Do you have PTSD that is related to your job? We are experienced Illinois workers’ compensation attorneys. Since 2001 we’ve helped tens of thousands of injured workers who are looking for representation or just need questions answered. If you’d like to speak with a lawyer for free, fill out our contact form or call us at 312-346-5578. We help everywhere in Illinois.
While Illinois work injury laws are mostly common sense and usually employee favorable, that’s not always the case. You’d think if you were just minding your own business on the job and got physically attacked and injured that would be enough to make a successful claim. It’s close, but you still have one hurdle to clear.
Under Illinois law, when you are attacked on the job, you have to show one of two things. First you can prove that the attack was related to your employment in some way. So if you and a co-worker were arguing about a job assignment and they punched you, that would be related to your job. If a customer tried to rob your store, that would be related to your job. But if you get punched in the face for hitting on someone’s girlfriend, that wouldn’t be related to your job.
The second way you can prove a case is if the environment of your job increases your risk of attack. In a recent case, a CTA bus driver had to clean a bus on the overnight shift. He was attacked by an unknown man who entered the garage through an open door. The Arbitrator ruled that the overnight shift and public access to the garage increased the risk of the environment causing an injury.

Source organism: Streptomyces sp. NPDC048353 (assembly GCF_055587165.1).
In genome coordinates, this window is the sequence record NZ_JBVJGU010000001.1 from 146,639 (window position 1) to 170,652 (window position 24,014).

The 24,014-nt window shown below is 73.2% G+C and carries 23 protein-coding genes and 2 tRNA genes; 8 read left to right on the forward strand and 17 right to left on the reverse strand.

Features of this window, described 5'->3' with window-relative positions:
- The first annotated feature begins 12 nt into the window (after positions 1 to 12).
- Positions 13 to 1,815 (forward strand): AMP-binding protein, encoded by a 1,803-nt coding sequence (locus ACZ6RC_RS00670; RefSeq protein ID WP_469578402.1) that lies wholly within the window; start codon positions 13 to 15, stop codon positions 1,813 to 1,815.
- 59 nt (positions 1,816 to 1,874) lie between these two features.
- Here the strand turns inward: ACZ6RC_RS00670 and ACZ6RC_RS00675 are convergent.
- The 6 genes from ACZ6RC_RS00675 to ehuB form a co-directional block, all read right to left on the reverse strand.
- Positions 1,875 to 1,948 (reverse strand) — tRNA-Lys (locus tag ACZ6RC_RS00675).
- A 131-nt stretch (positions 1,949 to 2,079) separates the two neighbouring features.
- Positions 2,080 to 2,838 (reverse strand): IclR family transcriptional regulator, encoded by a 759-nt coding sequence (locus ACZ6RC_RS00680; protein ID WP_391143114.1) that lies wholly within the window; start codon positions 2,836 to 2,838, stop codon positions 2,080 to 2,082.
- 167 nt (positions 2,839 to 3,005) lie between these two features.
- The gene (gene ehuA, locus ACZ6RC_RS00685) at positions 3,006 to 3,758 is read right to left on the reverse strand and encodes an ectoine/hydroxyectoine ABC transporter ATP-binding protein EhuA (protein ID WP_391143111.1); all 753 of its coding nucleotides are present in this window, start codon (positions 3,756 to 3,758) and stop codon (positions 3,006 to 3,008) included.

As a result he was awarded compensation for acute stress disorder, post traumatic stress disorder (PTSD) and depression. It’s not easy to win a mental injury under Illinois Workers’ Compensation Act, but when it’s the result of a one time, physical attack while working, we find that the workers who contact us usually prevail.
The key point is to know what the two standards are to win and remembering that you don’t have to prove both of them, just one of them. Whether or not your environment increases the risk of an attack is subjective, so getting as many details about where you work, what time the attack was, who had access to your work area, etc. is very important. It’s also important that you get medical care. You can’t just say you are stressed, you have to prove an actual injury through a diagnosis by a psychologist or psychiatrist.
Bonus tip. Getting mental health care in the U.S. can be expensive. But if it’s from a work injury, 100% of your care should be covered by work comp.
If you have any questions or want to speak with a lawyer, please contact us any time. All calls are free and confidential.